Wear a Big Hat
You need to keep the sun off not only your face but your ears and the back of your neck. If you prefer a baseball cap, put plenty of sunscreen on your ears. And, just for today, turn the bill to the front.
One dive boat rule is that anything fragile ends up under somebody's weight belt. Leave your Oakleys at home and take cheap sunglasses instead. All sunglasses sold in the U.S., even the cheap ones, must have some ultraviolet protection, and most meet the ANSI General Purpose standard: 60 percent UVA protection, 95 percent UVB. Polarizing cuts glare.
Break the Wind
Protection against wind, not to mention spray, is critical to staying warm on the way out to the dive site as well as on the way home. A windbreaker, even a raincoat, will help, but a dive parka is better. Wind and waterproof, a dive parka is lined with fleece, which keeps you warm even if damp. It has a hood, and it's long enough to protect your legs if you sit on a wet bench.
Use Death-Grip Clothespins
If you drop your pants in a puddle, you want to hang them up somewhere in the sun and wind. But use industrial-strength clips and clamps, not those wimpy wooden things Mom used in the backyard. One-inch carpenter's clamps are one possibility. They can grip thick parkas and sweats and have a very powerful spring. You'll find them at the hardware store.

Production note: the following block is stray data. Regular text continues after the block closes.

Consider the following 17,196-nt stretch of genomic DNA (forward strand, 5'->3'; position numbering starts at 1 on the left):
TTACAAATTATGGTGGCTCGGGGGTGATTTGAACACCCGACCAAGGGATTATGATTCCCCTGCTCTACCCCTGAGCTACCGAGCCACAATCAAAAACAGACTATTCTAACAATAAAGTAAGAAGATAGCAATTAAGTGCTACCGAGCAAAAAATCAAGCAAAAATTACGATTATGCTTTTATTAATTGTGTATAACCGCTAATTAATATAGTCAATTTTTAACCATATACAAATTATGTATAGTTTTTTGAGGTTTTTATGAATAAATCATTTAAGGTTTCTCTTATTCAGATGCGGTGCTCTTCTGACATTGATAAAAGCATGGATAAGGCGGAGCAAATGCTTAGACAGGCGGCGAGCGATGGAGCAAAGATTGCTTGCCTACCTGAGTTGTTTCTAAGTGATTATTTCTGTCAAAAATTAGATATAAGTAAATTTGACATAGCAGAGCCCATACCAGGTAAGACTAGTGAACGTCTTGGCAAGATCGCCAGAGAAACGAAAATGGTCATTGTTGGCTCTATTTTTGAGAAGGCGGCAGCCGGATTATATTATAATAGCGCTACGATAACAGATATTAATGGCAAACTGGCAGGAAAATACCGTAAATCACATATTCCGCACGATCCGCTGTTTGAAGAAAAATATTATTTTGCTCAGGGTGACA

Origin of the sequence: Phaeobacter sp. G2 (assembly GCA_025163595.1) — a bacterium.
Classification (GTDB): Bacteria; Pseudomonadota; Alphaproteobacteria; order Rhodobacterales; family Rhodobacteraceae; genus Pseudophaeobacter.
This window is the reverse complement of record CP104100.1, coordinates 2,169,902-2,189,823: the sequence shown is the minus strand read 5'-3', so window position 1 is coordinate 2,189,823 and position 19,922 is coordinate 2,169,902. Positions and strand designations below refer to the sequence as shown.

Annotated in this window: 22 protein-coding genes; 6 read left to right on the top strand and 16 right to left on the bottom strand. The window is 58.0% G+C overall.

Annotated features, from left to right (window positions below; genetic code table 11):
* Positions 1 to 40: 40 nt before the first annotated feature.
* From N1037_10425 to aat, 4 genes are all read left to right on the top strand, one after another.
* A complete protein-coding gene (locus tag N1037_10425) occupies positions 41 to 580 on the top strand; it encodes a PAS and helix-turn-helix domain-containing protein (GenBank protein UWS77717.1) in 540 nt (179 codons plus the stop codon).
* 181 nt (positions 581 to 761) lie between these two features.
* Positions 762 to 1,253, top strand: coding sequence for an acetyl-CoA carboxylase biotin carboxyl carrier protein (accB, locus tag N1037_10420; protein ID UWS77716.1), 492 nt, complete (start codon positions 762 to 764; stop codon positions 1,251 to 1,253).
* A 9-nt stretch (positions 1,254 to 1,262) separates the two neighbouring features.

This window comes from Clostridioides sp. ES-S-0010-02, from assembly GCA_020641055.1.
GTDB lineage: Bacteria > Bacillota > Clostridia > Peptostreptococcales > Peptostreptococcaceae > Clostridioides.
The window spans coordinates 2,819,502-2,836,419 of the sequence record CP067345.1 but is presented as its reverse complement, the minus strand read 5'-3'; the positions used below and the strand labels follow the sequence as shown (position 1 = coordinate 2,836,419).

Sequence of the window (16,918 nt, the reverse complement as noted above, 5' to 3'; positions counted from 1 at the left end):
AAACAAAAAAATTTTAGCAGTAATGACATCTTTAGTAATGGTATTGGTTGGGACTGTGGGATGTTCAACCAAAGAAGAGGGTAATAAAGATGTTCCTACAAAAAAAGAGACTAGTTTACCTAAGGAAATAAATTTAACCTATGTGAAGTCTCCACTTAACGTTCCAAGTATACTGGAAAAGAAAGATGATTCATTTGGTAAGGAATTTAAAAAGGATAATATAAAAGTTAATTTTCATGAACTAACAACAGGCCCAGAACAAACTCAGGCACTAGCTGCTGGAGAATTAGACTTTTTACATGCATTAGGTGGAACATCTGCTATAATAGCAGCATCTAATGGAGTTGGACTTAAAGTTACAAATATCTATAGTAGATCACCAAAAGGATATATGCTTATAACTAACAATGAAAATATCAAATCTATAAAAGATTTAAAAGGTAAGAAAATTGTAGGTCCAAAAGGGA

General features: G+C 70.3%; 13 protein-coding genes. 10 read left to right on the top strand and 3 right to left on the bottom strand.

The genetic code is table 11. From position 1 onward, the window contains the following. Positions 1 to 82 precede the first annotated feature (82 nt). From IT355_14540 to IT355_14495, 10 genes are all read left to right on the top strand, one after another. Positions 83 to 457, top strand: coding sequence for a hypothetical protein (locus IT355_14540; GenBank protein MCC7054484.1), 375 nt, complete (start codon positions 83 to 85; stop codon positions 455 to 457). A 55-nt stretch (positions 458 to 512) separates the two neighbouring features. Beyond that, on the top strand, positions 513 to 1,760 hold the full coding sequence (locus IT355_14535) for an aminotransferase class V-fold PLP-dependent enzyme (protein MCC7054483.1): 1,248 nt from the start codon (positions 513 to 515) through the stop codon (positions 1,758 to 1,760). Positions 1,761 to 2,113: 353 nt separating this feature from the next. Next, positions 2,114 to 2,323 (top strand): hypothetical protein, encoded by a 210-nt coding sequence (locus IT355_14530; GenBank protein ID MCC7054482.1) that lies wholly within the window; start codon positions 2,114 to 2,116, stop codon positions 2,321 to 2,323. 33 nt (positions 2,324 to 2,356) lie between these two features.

Take A Dry Bag
That means a real dry bag, not a lined pocket in your gear bag or a "waterproof" bag with a conventional zipper; the zipper will leak. This is a personal-effects bag, separate from your scuba gear bag. Put everything inside it that you want to still be dry after your last dive: your shore clothes, your wallet and a big towel, for example. Try not to put things in it you'll need sooner so you don't have to open it often. You can keep it out at your gear station with confidence that the inside will stay dry no matter what.
Take an Extra Towel
Take a second small towel for wiping your face, your exposure suit, your camera and your first stage between dives, saving a dry towel for later. Pack it in your gear bag, not your dry bag. Chamois-type camp towels work well.
Wear Deck Shoes
Your Nikes are going to get wet and trashed. For a cheap and, if necessary, disposable alternative, go to the discount store. Eight bucks can buy a pair of canvas slip-on shoes with deck-gripping herringbone soles at Kmart. Wear them with polypro or wool socks to keep your feet warm when they get wet.